There’s definite challenges though. This area of work is not particularly stable, with Steve citing the fact that the Research and Development arm of GSK has been cut to a third of the size it was when he started as evidence of this. Your everyday work can also be quite turbulent, with projects you’ve been working on for years not safe from being cut at a moment’s notice. Great amounts of resilience are necessary to deal with these testing situations. New starters, particularly those coming in from PhD or postdoc level, can also find the move from working individually to an insistence upon collaborative management of projects challenging.

Dr Fatos Bejta, Otsuka Pharmaceuticals

Fatos’ association with the pharmaceutical industry goes back to his days as a student, when he completed an industrial placement with GSK, who also part-funded his PhD. Despite this link, and unlike the first two panellists, Fatos’ career didn’t begin in the industry, but with the MHRA, a branch of the Civil Service who act as the regulator for new medicines, devices and more.

He moved over to an industry role after he was headhunted and offered a substantial pay rise. His time at this organisation ended when he lost his job after massive cuts were made, and this was also how his second role in industry ended. As Fatos said, this is an unfortunate reality of working in pharma, and you should be aware of it before you begin. He now works as a Senior Clinical Quality Management Specialist for Otsuka Pharmaceuticals, which largely consists of auditing the firm’s sites across the world for things such as drug safety and clinical data amongst other things.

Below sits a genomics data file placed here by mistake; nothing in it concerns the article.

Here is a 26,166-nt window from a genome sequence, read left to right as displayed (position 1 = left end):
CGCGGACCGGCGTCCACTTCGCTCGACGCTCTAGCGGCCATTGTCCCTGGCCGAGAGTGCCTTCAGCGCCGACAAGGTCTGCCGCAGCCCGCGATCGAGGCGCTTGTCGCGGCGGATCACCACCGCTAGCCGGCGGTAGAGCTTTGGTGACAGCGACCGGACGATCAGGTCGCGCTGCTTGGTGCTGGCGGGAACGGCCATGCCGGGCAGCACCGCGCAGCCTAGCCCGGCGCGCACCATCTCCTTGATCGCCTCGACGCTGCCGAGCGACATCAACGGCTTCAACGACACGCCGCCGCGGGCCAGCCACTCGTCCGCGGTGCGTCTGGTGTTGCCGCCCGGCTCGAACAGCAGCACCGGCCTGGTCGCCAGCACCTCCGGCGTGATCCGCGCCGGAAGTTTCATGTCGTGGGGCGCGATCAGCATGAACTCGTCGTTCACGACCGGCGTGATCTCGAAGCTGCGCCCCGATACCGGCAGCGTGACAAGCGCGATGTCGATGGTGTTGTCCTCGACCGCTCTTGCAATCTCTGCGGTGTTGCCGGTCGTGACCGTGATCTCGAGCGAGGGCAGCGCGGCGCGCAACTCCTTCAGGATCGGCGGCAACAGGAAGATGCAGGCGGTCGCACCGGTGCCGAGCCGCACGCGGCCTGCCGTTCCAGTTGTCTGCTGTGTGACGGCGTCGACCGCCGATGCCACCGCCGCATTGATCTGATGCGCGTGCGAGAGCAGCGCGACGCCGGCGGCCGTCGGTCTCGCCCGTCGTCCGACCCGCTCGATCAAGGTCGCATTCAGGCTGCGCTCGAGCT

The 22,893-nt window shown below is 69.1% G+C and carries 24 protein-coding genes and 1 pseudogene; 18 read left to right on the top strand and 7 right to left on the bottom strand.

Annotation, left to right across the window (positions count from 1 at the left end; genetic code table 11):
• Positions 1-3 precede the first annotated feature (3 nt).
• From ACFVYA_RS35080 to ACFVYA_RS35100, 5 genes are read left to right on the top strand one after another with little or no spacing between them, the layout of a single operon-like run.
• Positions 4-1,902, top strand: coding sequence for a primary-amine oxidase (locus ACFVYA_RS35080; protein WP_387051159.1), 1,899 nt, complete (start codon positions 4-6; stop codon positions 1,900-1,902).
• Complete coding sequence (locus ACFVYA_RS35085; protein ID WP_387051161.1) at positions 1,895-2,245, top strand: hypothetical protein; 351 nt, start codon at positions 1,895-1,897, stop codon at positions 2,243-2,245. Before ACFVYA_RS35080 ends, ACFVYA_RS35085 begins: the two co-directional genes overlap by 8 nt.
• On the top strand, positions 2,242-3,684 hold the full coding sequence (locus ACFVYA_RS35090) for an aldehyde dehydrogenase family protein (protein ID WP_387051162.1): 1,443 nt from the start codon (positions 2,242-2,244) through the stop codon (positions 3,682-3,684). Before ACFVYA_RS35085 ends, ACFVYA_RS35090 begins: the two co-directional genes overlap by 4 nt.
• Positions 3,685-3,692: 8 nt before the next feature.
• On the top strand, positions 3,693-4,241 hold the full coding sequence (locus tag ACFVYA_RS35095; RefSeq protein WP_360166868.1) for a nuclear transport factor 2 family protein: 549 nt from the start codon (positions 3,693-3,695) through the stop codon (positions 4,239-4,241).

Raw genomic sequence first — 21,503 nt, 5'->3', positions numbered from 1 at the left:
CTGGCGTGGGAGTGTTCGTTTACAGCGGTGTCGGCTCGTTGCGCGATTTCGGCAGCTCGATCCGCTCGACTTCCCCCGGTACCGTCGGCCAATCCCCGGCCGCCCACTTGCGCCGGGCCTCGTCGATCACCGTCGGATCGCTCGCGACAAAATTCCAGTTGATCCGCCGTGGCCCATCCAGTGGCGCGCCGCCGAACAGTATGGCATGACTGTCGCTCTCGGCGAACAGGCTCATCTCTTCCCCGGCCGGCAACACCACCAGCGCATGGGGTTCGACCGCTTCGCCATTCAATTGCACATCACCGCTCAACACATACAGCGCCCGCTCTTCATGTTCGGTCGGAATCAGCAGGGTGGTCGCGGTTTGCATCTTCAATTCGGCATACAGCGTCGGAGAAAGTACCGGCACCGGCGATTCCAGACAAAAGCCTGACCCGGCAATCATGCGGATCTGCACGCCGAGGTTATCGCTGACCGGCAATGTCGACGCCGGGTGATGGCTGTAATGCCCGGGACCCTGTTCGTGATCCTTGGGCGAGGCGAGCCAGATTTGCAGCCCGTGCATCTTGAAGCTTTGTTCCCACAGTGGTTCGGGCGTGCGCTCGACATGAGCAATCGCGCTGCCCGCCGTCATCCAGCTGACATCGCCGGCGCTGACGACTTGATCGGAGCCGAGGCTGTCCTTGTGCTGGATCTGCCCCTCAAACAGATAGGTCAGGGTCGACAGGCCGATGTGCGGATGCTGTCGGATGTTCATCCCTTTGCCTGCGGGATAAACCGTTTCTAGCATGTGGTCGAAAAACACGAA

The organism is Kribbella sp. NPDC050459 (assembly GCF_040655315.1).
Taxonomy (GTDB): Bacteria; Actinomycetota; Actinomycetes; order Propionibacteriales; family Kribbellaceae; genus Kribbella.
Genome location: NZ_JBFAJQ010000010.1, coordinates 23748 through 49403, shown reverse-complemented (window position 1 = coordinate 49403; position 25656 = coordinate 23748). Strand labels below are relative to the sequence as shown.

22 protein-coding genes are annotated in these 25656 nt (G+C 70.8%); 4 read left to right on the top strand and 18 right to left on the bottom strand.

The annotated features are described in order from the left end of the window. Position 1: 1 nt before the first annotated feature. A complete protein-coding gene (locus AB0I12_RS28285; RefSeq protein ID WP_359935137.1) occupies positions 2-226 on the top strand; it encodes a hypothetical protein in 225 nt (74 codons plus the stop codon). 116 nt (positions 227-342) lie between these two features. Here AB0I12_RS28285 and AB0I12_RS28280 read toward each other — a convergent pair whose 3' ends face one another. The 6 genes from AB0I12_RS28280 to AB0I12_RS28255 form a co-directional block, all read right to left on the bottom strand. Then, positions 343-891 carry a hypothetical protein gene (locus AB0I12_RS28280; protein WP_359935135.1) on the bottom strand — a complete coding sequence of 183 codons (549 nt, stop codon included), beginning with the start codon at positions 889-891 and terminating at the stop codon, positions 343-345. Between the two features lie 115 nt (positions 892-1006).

Dr Parastoo Karoon, Amgen

Parastoo completed a BSc in Pharmacology and a PhD in Neuroscience, but realised during her studies that she found lab work repetitive and unfulfilling, so started looking for alternatives. Like Fatos she begun in the MHRA, where she worked on attempting to influence policy surrounding the issuing of child dosages, an issue she felt passionately about. She then moved to an even more policy-focused role, which led to her being part of a team who successfully lobbied the EU parliament for a change in regulations.